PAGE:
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February 5, 2024

97% of employees trust their security teams, despite visibility concerns

Office workers regard their security teams with high levels of trust and appreciation despite a lack of visibility into communications and processes, a survey finds.

By Lauren Hurrell

The vast majority of employees trust cybersecurity teams to handle organisational cyber threats despite functional concerns, according to a new survey of US and UK office workers. The study by CybSafe also found that staff increasingly perceive cybersecurity teams as indispensable amid an increasingly unpredictable threat environment, though some negative stereotypes around obstructive security practices persist.

It was, said CYE vice-president Ira Winkler, “a pleasant surprise” that users were overwhelmingly satisfied with the responses of their corporate cybersecurity teams. “The implication is that cybersecurity teams are becoming more customer service-focused and understanding of users’ needs,” said the author of ‘Security Awareness for Dummies.’ “While cybersecurity friction does have a bad connotation, the reality is that it can be useful and necessary. While you don’t want to make business processes difficult, you do want to make sure that it is not easy to do the wrong things.”

cybersecurityteams
Employees regard their cybersecurity teams with high levels of trust, despite reported hindrances to fully realised efficiency. (Photo by Shutterstock)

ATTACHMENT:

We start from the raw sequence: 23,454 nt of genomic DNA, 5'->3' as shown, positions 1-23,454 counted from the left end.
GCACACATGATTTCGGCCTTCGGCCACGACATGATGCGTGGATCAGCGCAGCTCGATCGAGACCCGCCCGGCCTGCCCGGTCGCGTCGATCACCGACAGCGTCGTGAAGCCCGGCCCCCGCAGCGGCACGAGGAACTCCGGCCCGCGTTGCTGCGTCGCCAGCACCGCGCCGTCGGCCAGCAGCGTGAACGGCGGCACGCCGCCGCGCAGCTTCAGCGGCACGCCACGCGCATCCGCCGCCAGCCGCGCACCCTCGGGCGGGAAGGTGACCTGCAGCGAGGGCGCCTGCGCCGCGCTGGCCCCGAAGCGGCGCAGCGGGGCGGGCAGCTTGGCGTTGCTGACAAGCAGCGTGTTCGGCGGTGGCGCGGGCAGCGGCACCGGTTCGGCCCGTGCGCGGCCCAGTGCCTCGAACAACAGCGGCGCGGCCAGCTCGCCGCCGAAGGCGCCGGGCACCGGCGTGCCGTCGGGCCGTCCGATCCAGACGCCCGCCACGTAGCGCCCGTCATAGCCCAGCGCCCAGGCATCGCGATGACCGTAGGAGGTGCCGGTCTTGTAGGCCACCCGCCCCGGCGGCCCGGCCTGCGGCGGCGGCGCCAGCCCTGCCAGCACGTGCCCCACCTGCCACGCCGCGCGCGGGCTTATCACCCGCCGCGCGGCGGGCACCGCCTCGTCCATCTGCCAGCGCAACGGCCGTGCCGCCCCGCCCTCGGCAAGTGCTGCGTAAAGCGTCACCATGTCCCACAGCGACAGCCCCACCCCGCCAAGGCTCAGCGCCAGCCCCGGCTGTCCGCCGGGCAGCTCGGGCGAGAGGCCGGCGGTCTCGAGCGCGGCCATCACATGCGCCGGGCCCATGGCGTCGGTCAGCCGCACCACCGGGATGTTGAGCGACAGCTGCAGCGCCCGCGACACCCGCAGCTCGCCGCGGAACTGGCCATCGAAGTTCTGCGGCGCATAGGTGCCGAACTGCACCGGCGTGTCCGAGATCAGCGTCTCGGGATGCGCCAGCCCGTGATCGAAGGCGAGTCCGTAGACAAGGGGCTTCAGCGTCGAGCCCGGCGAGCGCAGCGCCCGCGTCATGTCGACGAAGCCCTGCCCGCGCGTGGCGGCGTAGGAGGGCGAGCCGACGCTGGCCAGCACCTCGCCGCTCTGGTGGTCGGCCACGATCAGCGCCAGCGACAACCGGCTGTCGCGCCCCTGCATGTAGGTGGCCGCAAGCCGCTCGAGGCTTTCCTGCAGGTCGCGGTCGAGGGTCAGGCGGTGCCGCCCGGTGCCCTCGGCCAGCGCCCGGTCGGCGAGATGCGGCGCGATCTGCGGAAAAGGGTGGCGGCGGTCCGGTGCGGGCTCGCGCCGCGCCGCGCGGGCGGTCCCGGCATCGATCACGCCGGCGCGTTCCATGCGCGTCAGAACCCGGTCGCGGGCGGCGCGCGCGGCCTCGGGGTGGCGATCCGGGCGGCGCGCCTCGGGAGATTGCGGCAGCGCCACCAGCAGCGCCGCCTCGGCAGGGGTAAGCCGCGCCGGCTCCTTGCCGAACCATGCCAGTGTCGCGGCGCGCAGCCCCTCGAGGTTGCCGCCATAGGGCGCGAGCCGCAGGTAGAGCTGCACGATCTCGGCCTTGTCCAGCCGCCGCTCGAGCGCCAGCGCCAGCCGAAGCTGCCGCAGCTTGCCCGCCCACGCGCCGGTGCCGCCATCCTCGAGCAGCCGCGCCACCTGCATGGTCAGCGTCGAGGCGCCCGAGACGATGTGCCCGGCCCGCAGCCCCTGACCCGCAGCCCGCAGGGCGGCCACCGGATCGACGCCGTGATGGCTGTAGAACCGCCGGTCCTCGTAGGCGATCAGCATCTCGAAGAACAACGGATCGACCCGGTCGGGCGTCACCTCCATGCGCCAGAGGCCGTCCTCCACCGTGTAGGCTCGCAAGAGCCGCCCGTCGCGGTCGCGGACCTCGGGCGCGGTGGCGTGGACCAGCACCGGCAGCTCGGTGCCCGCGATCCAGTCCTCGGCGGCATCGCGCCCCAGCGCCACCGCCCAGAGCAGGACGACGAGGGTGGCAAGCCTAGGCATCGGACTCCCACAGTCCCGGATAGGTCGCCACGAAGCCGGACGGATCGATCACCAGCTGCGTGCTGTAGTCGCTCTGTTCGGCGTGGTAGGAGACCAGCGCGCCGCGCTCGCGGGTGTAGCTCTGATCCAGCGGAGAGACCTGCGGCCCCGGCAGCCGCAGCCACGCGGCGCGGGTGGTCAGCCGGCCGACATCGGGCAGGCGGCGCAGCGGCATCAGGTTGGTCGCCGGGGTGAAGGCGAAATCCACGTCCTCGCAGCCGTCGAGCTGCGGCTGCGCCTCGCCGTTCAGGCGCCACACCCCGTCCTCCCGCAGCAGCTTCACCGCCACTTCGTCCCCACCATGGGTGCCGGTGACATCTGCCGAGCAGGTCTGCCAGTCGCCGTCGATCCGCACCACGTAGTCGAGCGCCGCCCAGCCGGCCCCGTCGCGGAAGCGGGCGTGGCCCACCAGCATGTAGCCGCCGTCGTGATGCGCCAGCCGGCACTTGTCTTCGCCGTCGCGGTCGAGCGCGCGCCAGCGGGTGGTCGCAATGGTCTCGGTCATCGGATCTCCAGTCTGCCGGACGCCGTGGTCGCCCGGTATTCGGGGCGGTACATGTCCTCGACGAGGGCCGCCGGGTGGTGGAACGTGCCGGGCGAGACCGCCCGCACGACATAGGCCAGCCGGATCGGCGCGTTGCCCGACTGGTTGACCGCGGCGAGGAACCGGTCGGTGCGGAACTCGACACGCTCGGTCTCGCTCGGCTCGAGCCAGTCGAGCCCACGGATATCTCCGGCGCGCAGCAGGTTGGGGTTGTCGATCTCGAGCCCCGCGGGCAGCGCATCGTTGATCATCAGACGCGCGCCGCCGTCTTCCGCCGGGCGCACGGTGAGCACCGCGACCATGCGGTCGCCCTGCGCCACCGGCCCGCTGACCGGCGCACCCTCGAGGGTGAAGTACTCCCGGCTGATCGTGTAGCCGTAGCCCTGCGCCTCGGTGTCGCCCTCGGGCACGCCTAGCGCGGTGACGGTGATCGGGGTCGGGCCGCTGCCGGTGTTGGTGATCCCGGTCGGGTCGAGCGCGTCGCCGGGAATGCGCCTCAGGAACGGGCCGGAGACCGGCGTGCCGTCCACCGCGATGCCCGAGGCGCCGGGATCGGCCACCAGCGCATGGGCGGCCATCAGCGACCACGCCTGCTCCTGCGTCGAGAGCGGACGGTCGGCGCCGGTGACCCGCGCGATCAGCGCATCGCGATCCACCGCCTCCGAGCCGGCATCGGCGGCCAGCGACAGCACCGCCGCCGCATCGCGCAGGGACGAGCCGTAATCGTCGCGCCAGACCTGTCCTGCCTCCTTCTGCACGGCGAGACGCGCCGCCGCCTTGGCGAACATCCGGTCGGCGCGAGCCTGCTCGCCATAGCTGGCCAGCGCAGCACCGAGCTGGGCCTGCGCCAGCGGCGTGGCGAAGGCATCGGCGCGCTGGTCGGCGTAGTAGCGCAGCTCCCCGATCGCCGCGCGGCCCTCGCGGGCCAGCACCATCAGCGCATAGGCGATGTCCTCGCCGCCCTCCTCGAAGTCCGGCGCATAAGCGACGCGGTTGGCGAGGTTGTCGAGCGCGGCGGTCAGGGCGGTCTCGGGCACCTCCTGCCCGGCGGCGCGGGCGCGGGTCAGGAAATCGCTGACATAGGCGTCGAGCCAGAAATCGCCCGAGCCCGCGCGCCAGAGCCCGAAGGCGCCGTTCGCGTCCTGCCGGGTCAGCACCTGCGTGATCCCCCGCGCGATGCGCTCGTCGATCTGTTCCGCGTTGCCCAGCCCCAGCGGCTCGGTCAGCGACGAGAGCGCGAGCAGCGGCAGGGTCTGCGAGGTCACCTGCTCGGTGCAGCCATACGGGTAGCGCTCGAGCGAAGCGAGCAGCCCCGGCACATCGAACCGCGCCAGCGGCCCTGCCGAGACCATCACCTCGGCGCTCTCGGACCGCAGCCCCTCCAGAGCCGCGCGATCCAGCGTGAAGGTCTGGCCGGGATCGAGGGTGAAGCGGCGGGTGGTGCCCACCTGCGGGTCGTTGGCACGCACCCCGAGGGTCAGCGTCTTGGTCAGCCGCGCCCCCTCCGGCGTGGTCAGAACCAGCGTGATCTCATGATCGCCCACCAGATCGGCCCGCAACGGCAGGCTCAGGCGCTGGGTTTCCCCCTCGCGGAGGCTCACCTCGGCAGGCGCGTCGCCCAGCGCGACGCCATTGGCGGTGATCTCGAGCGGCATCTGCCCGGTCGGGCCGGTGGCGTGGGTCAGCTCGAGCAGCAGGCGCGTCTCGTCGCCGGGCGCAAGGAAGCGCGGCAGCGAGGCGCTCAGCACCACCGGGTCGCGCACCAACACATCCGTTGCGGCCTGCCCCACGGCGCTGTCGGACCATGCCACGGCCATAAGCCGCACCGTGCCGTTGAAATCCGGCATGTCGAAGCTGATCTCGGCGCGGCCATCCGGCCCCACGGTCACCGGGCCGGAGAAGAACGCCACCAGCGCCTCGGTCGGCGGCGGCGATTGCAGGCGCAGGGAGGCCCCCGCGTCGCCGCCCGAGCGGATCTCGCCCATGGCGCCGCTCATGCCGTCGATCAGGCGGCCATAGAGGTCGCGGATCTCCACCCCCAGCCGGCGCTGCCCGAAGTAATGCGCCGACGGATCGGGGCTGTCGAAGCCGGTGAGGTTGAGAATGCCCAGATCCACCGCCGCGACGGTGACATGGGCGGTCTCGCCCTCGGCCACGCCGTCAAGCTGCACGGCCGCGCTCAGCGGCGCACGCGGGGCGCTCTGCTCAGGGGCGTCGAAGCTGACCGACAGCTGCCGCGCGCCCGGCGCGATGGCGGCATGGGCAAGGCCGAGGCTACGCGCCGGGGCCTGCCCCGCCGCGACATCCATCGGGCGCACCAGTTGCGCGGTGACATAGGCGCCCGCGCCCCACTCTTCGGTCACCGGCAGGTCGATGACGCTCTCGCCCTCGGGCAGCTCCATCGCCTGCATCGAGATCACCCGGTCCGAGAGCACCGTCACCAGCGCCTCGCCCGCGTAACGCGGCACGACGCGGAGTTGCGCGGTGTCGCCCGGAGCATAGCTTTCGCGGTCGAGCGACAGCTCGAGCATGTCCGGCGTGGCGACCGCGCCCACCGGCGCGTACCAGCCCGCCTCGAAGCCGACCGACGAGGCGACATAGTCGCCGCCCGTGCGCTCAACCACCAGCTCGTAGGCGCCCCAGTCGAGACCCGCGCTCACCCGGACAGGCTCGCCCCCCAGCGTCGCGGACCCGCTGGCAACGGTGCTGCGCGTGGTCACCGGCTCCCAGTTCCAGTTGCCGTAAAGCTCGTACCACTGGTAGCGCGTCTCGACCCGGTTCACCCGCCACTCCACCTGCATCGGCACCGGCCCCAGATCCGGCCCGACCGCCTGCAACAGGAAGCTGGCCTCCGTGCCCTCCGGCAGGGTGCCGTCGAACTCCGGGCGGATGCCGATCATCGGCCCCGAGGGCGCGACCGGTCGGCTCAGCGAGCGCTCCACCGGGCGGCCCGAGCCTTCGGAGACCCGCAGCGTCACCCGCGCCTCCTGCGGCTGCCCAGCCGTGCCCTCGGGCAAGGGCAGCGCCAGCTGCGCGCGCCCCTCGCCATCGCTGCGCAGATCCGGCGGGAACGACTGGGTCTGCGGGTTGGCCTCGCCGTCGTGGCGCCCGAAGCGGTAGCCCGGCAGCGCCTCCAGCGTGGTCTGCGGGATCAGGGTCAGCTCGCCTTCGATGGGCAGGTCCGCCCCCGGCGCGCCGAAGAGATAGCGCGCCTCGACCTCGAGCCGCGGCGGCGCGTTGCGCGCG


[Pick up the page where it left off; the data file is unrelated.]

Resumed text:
Employees see cybersecurity teams as necessary

The survey of 1,000 UK and US employees found that 86% of respondents considered the cybersecurity team as “necessary,” while 72% considered it to be a vital company operation. However, employees also expressed concerns about the imposition of new cybersecurity precautions that, in their view, reduced their efficiency (38%) and hindered their personal progress at work (24%). Meanwhile, almost one-third of those surveyed were unfamiliar with the roles and responsibilities of their cybersecurity teams, indicating issues with visibility. 

The study also revealed new insights into how individual employees perceive the broad importance of cybersecurity to the integrity of their companies. 45%, for example, said that they believed regular employees required further mandatory cyber training, suggesting an opportunity for teams to build understanding and trust further through education. The survey also found that while cybersecurity teams are the designated leaders in implementing an airtight cybersecurity culture, employees also feel increasingly responsible for playing their part, with 82% reporting that everyone in an organisation shares responsibility for protection. 

Employees need more cyber training

“Cybersecurity and data protection is a collective effort, but ultimately, it is the role of the cybersecurity team to guide, inform and bolster this endeavour,” said CybSafe’s chief executive, Oz Alashe. “By increasing visibility, improving communication channels and listening to their peers’ feedback, CISOs and their teams can reach out to those individuals struggling to engage with their message and continue improving their organisation’s cyber resilience from the ground up.”

Meanwhile, Winkler cautioned that, while they might seem obstructive, embedding identity verification tests into daily working practices was a necessary safeguard against the worst breach scenarios. “Users and the company as a whole should understand that cybersecurity embedded in business practices enables organisations to do things they otherwise would not be able to do,” Wrinkler says. After all, he added, “ cloud-based applications would not be possible unless data could be secured across the internet and users could authenticate themselves properly.”

Read more: Confidence in deepfake detection wavers as 30% of firms are predicted to shun using facial biometrics in isolation by 2026. 

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